Ren had been in bed for nearly three hours, utterly and almost painfully wide awake. Her parents had waited entirely too long before retiring, and she’d forced herself to remain deathly still as the sounds of teeth being brushed and tiny snippets of late-night conversation slowly ceased to drift down the hall. She had to be absolutely certain they were asleep.
When the house had been silent for over half an hour, she slipped out of her bed, moving slowly so the springs didn’t creak and betray her. She stood stock-still for several moments, bare feet gripping the carpet and back straight, looking for all the world like a wary deer creeping into a forest clearing. Apparently satisfied that everyone else in the house was asleep, Ren cautiously padded her way across the room to the window. She pulled back the curtains with a small sigh, face upturned to the luminous moon. Her small hands trembled slightly as she eased the window open, but it slid easily. Removing the screen was also a simple matter – this was a newer house, with all the conveniences of modern fire codes, and the screen swung out on a hinge to lie flat against the exterior wall. It was, Ren had often mused, as though the designer had expected someone would want to sneak out of the smaller second-floor bedroom.
She climbed out of the window nimbly, deftly swinging her legs over the ledge and catching her balance on a bit of protruding brick. She clung easily to the wall, using the drainpipe and an iron trellis as hand- and footholds until she could drop confidently the last six feet to the ground.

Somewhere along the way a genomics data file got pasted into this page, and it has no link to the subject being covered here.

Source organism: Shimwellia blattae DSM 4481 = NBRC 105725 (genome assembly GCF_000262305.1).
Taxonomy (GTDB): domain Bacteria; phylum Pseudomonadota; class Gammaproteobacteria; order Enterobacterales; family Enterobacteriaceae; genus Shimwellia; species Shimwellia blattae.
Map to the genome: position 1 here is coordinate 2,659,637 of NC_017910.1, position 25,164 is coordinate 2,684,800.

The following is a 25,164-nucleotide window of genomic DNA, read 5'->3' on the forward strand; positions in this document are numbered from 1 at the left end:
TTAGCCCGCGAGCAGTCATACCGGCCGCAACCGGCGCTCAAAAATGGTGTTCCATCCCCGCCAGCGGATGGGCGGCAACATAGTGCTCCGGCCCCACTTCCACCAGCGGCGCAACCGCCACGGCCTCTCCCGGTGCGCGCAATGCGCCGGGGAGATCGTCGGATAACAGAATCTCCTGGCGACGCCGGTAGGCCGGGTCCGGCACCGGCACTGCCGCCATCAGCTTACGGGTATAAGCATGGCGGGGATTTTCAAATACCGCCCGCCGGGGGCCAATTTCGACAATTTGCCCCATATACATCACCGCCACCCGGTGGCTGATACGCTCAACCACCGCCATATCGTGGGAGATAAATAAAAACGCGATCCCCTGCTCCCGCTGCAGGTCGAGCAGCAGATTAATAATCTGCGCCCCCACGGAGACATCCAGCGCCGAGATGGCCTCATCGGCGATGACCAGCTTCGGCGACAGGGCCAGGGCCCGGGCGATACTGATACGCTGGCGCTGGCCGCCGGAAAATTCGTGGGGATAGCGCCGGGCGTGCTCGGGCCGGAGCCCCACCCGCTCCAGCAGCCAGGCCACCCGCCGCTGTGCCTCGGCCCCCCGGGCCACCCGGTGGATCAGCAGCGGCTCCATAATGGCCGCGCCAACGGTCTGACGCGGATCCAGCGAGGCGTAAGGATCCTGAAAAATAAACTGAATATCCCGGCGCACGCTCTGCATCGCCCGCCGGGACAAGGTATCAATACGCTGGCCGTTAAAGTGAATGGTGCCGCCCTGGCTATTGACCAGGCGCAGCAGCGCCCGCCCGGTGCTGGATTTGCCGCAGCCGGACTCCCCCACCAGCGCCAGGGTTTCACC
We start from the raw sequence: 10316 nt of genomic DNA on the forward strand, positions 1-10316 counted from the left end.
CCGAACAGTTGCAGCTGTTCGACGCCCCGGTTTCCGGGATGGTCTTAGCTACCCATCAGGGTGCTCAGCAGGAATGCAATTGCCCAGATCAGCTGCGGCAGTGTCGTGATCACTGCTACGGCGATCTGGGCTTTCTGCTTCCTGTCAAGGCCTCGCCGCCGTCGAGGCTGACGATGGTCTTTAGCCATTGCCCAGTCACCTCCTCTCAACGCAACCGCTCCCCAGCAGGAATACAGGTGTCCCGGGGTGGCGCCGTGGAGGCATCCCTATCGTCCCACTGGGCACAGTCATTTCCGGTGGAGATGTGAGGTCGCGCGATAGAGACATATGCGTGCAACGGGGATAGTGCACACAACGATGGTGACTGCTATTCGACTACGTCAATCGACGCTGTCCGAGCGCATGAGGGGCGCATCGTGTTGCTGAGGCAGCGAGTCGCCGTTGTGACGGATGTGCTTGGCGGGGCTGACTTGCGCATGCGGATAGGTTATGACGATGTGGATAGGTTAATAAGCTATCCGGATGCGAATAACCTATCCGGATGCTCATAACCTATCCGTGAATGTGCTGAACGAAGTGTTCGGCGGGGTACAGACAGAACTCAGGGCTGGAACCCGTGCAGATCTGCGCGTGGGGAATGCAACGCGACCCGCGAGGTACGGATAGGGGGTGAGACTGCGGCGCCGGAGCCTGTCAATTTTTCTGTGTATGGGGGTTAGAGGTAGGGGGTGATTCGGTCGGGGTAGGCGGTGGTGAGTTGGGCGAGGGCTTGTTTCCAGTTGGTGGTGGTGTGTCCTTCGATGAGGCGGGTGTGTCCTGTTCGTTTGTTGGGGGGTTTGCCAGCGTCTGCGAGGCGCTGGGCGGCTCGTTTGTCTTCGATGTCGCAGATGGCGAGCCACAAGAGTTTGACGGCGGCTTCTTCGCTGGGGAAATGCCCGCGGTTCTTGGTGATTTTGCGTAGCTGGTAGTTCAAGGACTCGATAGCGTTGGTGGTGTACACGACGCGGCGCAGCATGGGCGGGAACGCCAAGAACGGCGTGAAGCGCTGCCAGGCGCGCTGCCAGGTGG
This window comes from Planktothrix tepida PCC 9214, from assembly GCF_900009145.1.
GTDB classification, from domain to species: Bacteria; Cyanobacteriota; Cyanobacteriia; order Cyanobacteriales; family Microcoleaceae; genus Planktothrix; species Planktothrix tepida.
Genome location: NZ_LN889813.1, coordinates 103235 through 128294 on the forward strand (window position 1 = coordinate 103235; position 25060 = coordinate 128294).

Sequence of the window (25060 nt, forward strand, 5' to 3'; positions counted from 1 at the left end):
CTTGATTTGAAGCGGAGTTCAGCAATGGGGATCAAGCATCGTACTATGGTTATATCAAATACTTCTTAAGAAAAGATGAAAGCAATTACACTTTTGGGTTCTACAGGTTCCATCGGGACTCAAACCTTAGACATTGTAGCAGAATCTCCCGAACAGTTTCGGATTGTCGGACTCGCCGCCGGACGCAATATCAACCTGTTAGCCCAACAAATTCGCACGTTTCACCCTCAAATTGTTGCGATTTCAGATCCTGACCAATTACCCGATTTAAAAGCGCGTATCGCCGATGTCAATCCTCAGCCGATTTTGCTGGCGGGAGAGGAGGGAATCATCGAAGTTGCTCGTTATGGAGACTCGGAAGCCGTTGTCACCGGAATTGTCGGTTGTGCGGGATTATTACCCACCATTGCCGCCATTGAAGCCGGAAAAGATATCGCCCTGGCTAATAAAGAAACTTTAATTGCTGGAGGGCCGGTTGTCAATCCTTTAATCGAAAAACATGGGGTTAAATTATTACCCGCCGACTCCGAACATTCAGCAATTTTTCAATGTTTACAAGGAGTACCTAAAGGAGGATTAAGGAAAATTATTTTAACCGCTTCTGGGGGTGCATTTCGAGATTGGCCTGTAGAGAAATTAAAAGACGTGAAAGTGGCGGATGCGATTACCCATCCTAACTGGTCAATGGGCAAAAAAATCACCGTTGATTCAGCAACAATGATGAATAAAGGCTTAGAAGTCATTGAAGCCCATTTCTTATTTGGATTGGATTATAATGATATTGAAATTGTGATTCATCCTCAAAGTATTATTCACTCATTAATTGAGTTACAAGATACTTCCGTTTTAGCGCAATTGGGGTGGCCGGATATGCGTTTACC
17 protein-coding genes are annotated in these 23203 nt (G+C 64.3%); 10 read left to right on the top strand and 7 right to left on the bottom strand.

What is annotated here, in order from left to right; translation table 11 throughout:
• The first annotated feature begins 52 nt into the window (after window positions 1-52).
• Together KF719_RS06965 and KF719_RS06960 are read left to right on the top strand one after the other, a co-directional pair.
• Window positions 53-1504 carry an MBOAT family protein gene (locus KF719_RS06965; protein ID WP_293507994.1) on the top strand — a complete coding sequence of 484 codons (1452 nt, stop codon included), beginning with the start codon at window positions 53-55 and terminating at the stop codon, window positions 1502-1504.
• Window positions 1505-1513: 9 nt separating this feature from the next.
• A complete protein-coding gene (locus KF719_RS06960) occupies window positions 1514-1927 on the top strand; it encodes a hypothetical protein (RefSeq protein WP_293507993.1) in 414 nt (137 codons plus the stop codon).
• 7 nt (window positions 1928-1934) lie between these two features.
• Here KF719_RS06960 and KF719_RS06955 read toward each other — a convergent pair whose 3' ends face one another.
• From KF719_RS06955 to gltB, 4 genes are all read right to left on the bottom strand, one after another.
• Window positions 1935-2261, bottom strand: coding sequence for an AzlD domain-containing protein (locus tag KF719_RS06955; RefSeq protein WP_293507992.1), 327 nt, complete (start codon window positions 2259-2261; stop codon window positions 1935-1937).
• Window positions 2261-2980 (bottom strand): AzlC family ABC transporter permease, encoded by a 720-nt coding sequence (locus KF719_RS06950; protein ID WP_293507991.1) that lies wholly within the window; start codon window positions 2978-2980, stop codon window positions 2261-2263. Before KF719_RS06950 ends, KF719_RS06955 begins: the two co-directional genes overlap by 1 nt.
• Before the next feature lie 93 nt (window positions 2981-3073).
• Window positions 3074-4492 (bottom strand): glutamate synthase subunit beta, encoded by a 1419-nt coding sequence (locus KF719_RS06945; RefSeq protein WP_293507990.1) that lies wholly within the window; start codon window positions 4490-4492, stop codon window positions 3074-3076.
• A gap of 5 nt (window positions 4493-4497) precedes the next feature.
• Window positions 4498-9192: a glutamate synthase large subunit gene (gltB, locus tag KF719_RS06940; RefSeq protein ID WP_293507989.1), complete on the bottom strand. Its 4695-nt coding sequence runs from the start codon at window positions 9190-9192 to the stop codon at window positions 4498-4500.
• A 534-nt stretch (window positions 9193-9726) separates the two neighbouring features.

Ren landed in a crouch, one hand splayed in front of her. Her long brown hair fell over her face in tangled curls, leaving the moon to pick out her full lips and dark, shadowed eyes. Though by daylight her skin was a richly dark tan, it seemed almost to glow under the light of the moon.
She was wearing only a pair of silk pajama bottoms and a thin tank top, and she shivered a little as she stood. Glancing about to ensure that no one else dared intrude, she carefully peeled off her top, revealing dark, erect nipples and a beautifully smooth back. She next stepped out of her pants, leaving the girl naked in the moonlight. Ren stashed her clothes behind a rosebush, neatly folding each item of clothing before hiding them carefully amongst the thorns.
Finally she stood clad in nothing but moonlight, not even clothing burdening her. The hazy light seemed to linger on her form, picking out a small smile on her lips and flashes of silver in her dark hair. Her eyes flickered closed, and she opened her arms as though trying to embrace the night.
“Mother Moon,” she whispered. “Take me home.”
The prayer had not even faded on the night air before she began to change. Her eyes narrowed while her face and ears elongated. Her limbs twisted in movements that managed to be both bizarre and beautiful, and in less than a minute where a girl had once stood was a wolf as black as midnight.
Ren thought of transforming much like opening her eyes after a long sleep. Of course the world hadn’t ceased to be while she was unconscious, but the sudden richness of it made her feel as though she’d been deaf and blind until that very moment. Her vision was still steeped in the night colors of black, grey, and silver. Her nose and ears, however, more than made up for the lack of color. Suddenly every sound had a new character and each scent told a story.